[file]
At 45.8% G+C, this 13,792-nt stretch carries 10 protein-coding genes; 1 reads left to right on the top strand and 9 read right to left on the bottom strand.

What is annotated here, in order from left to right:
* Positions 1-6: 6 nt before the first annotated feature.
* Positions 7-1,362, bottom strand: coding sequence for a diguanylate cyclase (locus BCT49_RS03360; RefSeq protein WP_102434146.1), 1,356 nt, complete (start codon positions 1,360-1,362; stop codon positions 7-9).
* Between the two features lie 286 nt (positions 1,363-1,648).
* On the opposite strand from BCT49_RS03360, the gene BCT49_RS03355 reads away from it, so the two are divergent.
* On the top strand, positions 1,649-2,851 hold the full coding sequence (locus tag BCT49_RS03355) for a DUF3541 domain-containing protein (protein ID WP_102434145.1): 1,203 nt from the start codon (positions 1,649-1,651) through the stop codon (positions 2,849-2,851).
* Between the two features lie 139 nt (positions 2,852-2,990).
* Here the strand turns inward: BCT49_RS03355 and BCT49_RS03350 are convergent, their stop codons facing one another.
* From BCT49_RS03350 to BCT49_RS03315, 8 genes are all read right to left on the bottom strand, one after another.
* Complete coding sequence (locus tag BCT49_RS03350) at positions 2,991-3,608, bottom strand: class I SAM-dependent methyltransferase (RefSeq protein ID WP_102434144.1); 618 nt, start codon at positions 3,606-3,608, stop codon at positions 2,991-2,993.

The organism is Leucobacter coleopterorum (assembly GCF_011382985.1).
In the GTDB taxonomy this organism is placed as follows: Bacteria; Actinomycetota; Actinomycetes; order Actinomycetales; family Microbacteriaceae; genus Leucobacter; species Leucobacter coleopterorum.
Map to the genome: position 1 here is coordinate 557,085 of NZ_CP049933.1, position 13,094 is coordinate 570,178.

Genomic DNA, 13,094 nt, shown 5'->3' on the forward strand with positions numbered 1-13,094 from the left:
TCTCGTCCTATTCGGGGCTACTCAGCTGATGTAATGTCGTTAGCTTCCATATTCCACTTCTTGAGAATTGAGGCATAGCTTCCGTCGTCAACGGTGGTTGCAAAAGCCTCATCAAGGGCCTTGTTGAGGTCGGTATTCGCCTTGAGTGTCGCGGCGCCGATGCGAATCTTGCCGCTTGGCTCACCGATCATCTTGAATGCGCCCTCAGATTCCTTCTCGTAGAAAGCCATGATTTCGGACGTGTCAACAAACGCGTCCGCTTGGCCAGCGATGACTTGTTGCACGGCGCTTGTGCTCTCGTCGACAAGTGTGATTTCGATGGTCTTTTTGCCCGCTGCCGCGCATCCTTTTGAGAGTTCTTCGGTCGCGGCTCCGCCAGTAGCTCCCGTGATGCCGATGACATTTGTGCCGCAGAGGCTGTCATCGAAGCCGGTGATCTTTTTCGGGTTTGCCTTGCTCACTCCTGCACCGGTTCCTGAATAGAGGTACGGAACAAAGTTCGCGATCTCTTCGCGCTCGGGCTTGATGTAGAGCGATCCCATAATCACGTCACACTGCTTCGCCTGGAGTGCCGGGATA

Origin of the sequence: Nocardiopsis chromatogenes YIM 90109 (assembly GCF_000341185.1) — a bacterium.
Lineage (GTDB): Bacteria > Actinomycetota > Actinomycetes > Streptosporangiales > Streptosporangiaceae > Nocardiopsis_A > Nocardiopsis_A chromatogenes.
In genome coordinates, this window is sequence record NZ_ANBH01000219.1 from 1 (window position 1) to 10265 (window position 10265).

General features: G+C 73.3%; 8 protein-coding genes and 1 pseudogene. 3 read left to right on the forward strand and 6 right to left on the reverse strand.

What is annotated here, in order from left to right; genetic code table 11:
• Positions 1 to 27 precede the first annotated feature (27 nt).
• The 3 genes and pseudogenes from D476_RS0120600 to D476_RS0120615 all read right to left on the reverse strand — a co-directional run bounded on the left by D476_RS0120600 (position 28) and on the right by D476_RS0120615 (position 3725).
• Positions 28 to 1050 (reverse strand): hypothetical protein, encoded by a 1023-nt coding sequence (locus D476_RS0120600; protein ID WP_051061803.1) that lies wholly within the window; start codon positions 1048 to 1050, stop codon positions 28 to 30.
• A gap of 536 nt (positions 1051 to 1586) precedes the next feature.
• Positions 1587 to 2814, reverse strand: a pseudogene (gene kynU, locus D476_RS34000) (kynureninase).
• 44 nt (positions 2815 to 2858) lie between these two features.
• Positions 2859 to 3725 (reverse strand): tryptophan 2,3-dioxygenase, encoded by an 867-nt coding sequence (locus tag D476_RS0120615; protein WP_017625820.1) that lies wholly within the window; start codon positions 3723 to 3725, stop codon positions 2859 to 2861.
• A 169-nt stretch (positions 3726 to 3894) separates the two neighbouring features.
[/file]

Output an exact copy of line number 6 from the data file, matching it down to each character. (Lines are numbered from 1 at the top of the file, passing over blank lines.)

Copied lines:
* On the opposite strand from BCT49_RS03360, the gene BCT49_RS03355 reads away from it, so the two are divergent.